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1.
Int J Artif Organs ; 44(11): 861-867, 2021 Nov.
Article in English | MEDLINE | ID: covidwho-1526574

ABSTRACT

Acute respiratory distress syndrome (ARDS) in COVID-19 patients is associated with poor clinical outcomes and high mortality rates, despite the use of mechanical ventilation. Veno-Venous Extracorporeal membrane Oxygenation (VV-ECMO) in these patients is a viable salvage therapy. We describe clinical outcomes and survival rates in 52 COVID-19 patients with ARDS treated with early VV-ECMO at a large, high-volume center ECMO program. Outcomes included arterial blood gases, respiratory parameters, inflammatory markers, adverse events, and survival rates. Patients' mean age was 47.8 ± 12.1 years, 33% were female, and 75% were Hispanic. At the end of study period, 56% (n = 29) of the patients survived and were discharged and 44% (n = 23) of the patients expired. Survival rate was 75.0% (9 out of 12) in patients placed on ECMO prior to mechanical ventilation. Longer duration on mechanical ventilation prior to ECMO intervention was associated with a 31% (aOR = 1.31, 95% CI, 1.00-1.70) increased odds of mortality after adjusting for age, gender, BMI, number of comorbid conditions, and post-ECMO ventilator days. Early and effective ECMO intervention in critical ill COVID-19 patients might be a valuable strategy in critical care settings to increase their odds of survival.


Subject(s)
COVID-19 , Extracorporeal Membrane Oxygenation , Respiratory Distress Syndrome , Adult , Extracorporeal Membrane Oxygenation/adverse effects , Female , Humans , Male , Middle Aged , Respiratory Distress Syndrome/diagnosis , Respiratory Distress Syndrome/therapy , SARS-CoV-2 , Ventilators, Mechanical
2.
Membranes (Basel) ; 11(3)2021 Feb 27.
Article in English | MEDLINE | ID: covidwho-1121711

ABSTRACT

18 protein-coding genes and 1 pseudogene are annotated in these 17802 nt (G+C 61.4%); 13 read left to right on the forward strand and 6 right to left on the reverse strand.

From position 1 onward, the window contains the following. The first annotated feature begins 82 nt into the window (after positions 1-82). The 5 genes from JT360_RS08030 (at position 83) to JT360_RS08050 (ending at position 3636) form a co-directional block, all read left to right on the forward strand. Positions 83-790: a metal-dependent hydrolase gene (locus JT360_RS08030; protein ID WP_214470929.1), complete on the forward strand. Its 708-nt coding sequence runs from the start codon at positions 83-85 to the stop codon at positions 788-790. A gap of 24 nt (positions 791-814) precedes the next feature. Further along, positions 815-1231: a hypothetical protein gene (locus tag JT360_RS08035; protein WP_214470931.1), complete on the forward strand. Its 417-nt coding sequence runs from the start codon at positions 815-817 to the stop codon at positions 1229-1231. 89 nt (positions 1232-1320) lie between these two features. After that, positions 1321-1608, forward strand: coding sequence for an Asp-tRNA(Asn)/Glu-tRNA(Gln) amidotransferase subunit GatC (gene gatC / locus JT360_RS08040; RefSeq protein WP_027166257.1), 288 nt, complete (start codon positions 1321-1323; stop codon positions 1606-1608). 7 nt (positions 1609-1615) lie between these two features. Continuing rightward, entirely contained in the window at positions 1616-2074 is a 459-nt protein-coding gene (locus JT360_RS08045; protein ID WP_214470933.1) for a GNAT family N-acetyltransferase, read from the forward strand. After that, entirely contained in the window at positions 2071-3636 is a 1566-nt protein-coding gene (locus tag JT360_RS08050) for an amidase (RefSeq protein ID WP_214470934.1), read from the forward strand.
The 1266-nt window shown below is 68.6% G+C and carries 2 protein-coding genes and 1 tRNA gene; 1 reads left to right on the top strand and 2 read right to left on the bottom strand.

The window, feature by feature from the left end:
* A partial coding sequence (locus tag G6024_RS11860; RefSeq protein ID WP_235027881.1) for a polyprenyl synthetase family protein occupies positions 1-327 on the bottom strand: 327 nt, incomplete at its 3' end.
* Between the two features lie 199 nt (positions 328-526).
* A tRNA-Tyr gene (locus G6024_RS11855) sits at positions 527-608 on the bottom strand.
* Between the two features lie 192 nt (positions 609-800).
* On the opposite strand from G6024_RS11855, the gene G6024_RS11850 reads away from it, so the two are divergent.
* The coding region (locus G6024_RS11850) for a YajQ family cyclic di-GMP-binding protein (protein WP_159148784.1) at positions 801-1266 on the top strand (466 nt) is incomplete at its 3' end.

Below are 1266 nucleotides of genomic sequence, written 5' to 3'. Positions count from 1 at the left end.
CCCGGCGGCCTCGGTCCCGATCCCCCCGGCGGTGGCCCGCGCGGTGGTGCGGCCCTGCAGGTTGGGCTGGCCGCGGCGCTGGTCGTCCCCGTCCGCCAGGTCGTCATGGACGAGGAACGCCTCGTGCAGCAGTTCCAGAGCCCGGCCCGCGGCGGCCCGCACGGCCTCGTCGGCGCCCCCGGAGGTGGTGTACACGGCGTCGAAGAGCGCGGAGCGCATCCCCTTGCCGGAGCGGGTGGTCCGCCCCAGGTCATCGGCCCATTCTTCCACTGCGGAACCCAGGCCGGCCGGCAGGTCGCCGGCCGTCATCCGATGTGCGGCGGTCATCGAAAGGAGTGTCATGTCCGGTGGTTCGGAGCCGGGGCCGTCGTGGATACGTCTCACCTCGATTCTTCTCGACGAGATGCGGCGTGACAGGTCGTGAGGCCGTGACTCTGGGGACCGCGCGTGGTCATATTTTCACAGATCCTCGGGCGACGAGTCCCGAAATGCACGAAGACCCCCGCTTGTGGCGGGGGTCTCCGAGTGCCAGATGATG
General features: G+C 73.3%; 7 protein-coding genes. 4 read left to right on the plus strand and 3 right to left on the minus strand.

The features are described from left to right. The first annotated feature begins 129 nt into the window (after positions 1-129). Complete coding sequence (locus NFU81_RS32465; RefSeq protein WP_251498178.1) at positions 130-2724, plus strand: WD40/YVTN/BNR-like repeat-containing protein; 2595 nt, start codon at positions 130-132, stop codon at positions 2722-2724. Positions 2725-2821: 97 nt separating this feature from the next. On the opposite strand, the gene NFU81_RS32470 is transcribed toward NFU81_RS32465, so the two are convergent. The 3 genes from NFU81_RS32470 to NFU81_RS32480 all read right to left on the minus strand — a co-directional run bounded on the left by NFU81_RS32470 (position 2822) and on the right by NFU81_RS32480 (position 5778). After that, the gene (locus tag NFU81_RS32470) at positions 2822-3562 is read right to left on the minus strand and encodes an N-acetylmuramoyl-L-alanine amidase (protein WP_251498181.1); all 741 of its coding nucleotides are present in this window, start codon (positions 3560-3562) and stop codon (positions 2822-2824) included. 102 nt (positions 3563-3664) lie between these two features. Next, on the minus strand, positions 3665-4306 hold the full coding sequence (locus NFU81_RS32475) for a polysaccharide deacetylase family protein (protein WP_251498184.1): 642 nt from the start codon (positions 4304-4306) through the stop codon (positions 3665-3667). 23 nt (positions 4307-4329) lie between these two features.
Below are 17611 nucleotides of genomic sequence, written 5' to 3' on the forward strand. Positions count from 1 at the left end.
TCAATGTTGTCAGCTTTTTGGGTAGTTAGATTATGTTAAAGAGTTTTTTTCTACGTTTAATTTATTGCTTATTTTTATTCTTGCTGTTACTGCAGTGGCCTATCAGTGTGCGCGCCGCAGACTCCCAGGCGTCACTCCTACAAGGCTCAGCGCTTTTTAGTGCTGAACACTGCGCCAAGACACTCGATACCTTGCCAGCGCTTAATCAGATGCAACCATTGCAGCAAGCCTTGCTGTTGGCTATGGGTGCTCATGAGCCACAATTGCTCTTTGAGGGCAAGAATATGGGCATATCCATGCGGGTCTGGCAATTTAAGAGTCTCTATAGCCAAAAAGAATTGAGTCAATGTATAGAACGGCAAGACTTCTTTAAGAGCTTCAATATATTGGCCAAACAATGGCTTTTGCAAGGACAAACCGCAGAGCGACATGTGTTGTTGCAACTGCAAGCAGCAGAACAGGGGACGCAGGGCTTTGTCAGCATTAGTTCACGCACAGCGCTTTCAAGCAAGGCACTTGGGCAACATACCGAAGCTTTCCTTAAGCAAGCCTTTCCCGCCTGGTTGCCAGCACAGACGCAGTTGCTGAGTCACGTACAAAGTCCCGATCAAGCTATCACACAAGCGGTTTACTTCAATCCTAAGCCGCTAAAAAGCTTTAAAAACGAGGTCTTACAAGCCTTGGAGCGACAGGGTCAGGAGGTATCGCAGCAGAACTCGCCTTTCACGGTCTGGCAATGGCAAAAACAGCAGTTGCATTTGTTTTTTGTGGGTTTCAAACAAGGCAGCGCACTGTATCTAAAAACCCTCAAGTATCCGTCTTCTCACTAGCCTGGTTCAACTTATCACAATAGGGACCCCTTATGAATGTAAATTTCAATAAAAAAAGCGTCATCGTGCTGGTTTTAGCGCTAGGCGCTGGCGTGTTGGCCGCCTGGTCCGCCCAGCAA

The role of veno-venous extracorporeal membrane oxygenation therapy (V-V ECMO) in severe COVID-19 acute respiratory distress syndrome (ARDS) is still under debate and conclusive data from large cohorts are scarce. Furthermore, criteria for the selection of patients that benefit most from this highly invasive and resource-demanding therapy are yet to be defined. In this study, we assess survival in an international multicenter cohort of COVID-19 patients treated with V-V ECMO and evaluate the performance of several clinical scores to predict 30-day survival. METHODS: This is an investigator-initiated retrospective non-interventional international multicenter registry study (NCT04405973, first registered 28 May 2020). In 127 patients treated with V-V ECMO at 15 centers in Germany, Switzerland, Italy, Belgium, and the United States, we calculated the Sequential Organ Failure Assessment (SOFA) Score, Simplified Acute Physiology Score II (SAPS II), Acute Physiology And Chronic Health Evaluation II (APACHE II) Score, Respiratory Extracorporeal Membrane Oxygenation Survival Prediction (RESP) Score, Predicting Death for Severe ARDS on V­V ECMO (PRESERVE) Score, and 30-day survival. RESULTS: In our study cohort which enrolled 127 patients, overall 30-day survival was 54%. Median SOFA, SAPS II, APACHE II, RESP, and PRESERVE were 9, 36, 17, 1, and 4, respectively. The prognostic accuracy for all these scores (area under the receiver operating characteristic-AUROC) ranged between 0.548 and 0.605. CONCLUSIONS: The use of scores for the prediction of mortality cannot be recommended for treatment decisions in severe COVID-19 ARDS undergoing V-V ECMO; nevertheless, scoring results below or above a specific cut-off value may be considered as an additional tool in the evaluation of prognosis. Survival rates in this cohort of COVID-19 patients treated with V­V ECMO were slightly lower than those reported in non-COVID-19 ARDS patients treated with V-V ECMO.

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